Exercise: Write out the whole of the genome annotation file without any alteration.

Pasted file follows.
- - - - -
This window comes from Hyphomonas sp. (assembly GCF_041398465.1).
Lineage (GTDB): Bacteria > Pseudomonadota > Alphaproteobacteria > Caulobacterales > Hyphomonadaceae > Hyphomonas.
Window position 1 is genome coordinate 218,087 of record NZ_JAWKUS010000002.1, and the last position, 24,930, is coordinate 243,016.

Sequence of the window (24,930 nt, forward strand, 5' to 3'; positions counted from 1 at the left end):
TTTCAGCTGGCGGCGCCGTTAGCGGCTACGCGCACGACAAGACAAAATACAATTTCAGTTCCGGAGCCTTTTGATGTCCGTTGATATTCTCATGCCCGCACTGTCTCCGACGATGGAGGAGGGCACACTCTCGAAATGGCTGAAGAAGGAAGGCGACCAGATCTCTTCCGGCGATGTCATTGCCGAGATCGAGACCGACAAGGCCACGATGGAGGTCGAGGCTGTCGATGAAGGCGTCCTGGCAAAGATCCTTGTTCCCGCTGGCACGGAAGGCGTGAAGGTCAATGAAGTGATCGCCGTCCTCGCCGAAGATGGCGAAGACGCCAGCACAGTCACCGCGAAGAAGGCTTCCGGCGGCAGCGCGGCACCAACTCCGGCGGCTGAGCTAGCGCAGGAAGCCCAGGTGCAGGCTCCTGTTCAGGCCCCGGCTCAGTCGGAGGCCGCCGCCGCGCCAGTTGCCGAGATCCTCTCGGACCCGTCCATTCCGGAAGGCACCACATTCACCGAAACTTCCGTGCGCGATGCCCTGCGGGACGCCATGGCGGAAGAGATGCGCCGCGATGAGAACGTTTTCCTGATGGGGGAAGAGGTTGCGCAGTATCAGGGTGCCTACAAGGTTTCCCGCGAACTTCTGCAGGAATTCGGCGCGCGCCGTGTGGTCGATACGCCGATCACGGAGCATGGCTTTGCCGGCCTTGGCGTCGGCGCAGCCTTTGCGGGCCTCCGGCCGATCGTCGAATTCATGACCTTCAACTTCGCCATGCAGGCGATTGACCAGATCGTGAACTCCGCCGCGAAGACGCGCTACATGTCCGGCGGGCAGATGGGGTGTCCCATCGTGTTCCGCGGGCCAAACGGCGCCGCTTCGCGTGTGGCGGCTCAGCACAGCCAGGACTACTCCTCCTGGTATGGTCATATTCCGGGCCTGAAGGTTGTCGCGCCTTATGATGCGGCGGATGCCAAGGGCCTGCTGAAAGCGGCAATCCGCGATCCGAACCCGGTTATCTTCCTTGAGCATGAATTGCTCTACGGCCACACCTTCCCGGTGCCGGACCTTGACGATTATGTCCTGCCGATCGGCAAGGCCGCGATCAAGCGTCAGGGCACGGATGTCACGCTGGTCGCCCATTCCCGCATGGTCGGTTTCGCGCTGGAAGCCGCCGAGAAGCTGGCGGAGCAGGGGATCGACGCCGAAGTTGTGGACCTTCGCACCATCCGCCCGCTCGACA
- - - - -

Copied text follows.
This window comes from Hyphomonas sp. (assembly GCF_041398465.1).
Lineage (GTDB): Bacteria > Pseudomonadota > Alphaproteobacteria > Caulobacterales > Hyphomonadaceae > Hyphomonas.
Window position 1 is genome coordinate 218,087 of record NZ_JAWKUS010000002.1, and the last position, 24,930, is coordinate 243,016.

Sequence of the window (24,930 nt, forward strand, 5' to 3'; positions counted from 1 at the left end):
TTTCAGCTGGCGGCGCCGTTAGCGGCTACGCGCACGACAAGACAAAATACAATTTCAGTTCCGGAGCCTTTTGATGTCCGTTGATATTCTCATGCCCGCACTGTCTCCGACGATGGAGGAGGGCACACTCTCGAAATGGCTGAAGAAGGAAGGCGACCAGATCTCTTCCGGCGATGTCATTGCCGAGATCGAGACCGACAAGGCCACGATGGAGGTCGAGGCTGTCGATGAAGGCGTCCTGGCAAAGATCCTTGTTCCCGCTGGCACGGAAGGCGTGAAGGTCAATGAAGTGATCGCCGTCCTCGCCGAAGATGGCGAAGACGCCAGCACAGTCACCGCGAAGAAGGCTTCCGGCGGCAGCGCGGCACCAACTCCGGCGGCTGAGCTAGCGCAGGAAGCCCAGGTGCAGGCTCCTGTTCAGGCCCCGGCTCAGTCGGAGGCCGCCGCCGCGCCAGTTGCCGAGATCCTCTCGGACCCGTCCATTCCGGAAGGCACCACATTCACCGAAACTTCCGTGCGCGATGCCCTGCGGGACGCCATGGCGGAAGAGATGCGCCGCGATGAGAACGTTTTCCTGATGGGGGAAGAGGTTGCGCAGTATCAGGGTGCCTACAAGGTTTCCCGCGAACTTCTGCAGGAATTCGGCGCGCGCCGTGTGGTCGATACGCCGATCACGGAGCATGGCTTTGCCGGCCTTGGCGTCGGCGCAGCCTTTGCGGGCCTCCGGCCGATCGTCGAATTCATGACCTTCAACTTCGCCATGCAGGCGATTGACCAGATCGTGAACTCCGCCGCGAAGACGCGCTACATGTCCGGCGGGCAGATGGGGTGTCCCATCGTGTTCCGCGGGCCAAACGGCGCCGCTTCGCGTGTGGCGGCTCAGCACAGCCAGGACTACTCCTCCTGGTATGGTCATATTCCGGGCCTGAAGGTTGTCGCGCCTTATGATGCGGCGGATGCCAAGGGCCTGCTGAAAGCGGCAATCCGCGATCCGAACCCGGTTATCTTCCTTGAGCATGAATTGCTCTACGGCCACACCTTCCCGGTGCCGGACCTTGACGATTATGTCCTGCCGATCGGCAAGGCCGCGATCAAGCGTCAGGGCACGGATGTCACGCTGGTCGCCCATTCCCGCATGGTCGGTTTCGCGCTGGAAGCCGCCGAGAAGCTGGCGGAGCAGGGGATCGACGCCGAAGTTGTGGACCTTCGCACCATCCGCCCGCTCGACA